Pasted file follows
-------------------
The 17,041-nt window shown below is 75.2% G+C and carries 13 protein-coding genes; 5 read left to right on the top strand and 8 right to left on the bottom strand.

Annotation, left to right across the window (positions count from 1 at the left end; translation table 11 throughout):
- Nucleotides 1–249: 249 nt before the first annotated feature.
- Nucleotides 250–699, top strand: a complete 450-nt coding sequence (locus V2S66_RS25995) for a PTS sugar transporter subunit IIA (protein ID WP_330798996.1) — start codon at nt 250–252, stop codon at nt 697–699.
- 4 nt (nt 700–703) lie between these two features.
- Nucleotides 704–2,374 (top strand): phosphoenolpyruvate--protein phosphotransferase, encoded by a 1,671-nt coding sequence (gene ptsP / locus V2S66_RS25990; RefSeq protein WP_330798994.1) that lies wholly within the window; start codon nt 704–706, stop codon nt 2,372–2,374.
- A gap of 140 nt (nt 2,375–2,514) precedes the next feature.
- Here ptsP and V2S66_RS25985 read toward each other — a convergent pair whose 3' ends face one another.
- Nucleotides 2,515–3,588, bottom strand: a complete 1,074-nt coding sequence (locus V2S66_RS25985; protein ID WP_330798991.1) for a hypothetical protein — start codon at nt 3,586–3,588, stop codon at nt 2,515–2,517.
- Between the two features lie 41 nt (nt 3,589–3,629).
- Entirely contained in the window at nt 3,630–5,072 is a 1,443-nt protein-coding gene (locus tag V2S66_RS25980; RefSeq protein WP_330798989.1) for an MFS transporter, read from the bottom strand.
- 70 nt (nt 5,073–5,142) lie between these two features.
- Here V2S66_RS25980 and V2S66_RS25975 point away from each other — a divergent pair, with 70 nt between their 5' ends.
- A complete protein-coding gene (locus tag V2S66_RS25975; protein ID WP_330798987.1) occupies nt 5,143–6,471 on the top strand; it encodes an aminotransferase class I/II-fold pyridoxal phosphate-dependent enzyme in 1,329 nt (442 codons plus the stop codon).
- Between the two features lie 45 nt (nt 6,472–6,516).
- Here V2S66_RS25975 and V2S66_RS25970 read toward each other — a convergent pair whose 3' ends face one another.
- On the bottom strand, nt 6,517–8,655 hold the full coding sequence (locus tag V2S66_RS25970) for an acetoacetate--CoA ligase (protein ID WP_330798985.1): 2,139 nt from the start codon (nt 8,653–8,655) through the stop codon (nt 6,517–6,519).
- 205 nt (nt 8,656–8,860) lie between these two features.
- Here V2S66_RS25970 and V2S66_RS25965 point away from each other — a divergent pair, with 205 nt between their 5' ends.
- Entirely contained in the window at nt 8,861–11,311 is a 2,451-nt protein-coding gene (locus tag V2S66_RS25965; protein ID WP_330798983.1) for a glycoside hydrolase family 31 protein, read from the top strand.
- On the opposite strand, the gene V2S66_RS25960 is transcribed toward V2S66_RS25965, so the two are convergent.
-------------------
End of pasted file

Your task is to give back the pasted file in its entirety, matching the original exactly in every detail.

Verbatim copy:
The 17,041-nt window shown below is 75.2% G+C and carries 13 protein-coding genes; 5 read left to right on the top strand and 8 right to left on the bottom strand.

Annotation, left to right across the window (positions count from 1 at the left end; translation table 11 throughout):
- Nucleotides 1–249: 249 nt before the first annotated feature.
- Nucleotides 250–699, top strand: a complete 450-nt coding sequence (locus V2S66_RS25995) for a PTS sugar transporter subunit IIA (protein ID WP_330798996.1) — start codon at nt 250–252, stop codon at nt 697–699.
- 4 nt (nt 700–703) lie between these two features.
- Nucleotides 704–2,374 (top strand): phosphoenolpyruvate--protein phosphotransferase, encoded by a 1,671-nt coding sequence (gene ptsP / locus V2S66_RS25990; RefSeq protein WP_330798994.1) that lies wholly within the window; start codon nt 704–706, stop codon nt 2,372–2,374.
- A gap of 140 nt (nt 2,375–2,514) precedes the next feature.
- Here ptsP and V2S66_RS25985 read toward each other — a convergent pair whose 3' ends face one another.
- Nucleotides 2,515–3,588, bottom strand: a complete 1,074-nt coding sequence (locus V2S66_RS25985; protein ID WP_330798991.1) for a hypothetical protein — start codon at nt 3,586–3,588, stop codon at nt 2,515–2,517.
- Between the two features lie 41 nt (nt 3,589–3,629).
- Entirely contained in the window at nt 3,630–5,072 is a 1,443-nt protein-coding gene (locus tag V2S66_RS25980; RefSeq protein WP_330798989.1) for an MFS transporter, read from the bottom strand.
- 70 nt (nt 5,073–5,142) lie between these two features.
- Here V2S66_RS25980 and V2S66_RS25975 point away from each other — a divergent pair, with 70 nt between their 5' ends.
- A complete protein-coding gene (locus tag V2S66_RS25975; protein ID WP_330798987.1) occupies nt 5,143–6,471 on the top strand; it encodes an aminotransferase class I/II-fold pyridoxal phosphate-dependent enzyme in 1,329 nt (442 codons plus the stop codon).
- Between the two features lie 45 nt (nt 6,472–6,516).
- Here V2S66_RS25975 and V2S66_RS25970 read toward each other — a convergent pair whose 3' ends face one another.
- On the bottom strand, nt 6,517–8,655 hold the full coding sequence (locus tag V2S66_RS25970) for an acetoacetate--CoA ligase (protein ID WP_330798985.1): 2,139 nt from the start codon (nt 8,653–8,655) through the stop codon (nt 6,517–6,519).
- 205 nt (nt 8,656–8,860) lie between these two features.
- Here V2S66_RS25970 and V2S66_RS25965 point away from each other — a divergent pair, with 205 nt between their 5' ends.
- Entirely contained in the window at nt 8,861–11,311 is a 2,451-nt protein-coding gene (locus tag V2S66_RS25965; protein ID WP_330798983.1) for a glycoside hydrolase family 31 protein, read from the top strand.
- On the opposite strand, the gene V2S66_RS25960 is transcribed toward V2S66_RS25965, so the two are convergent.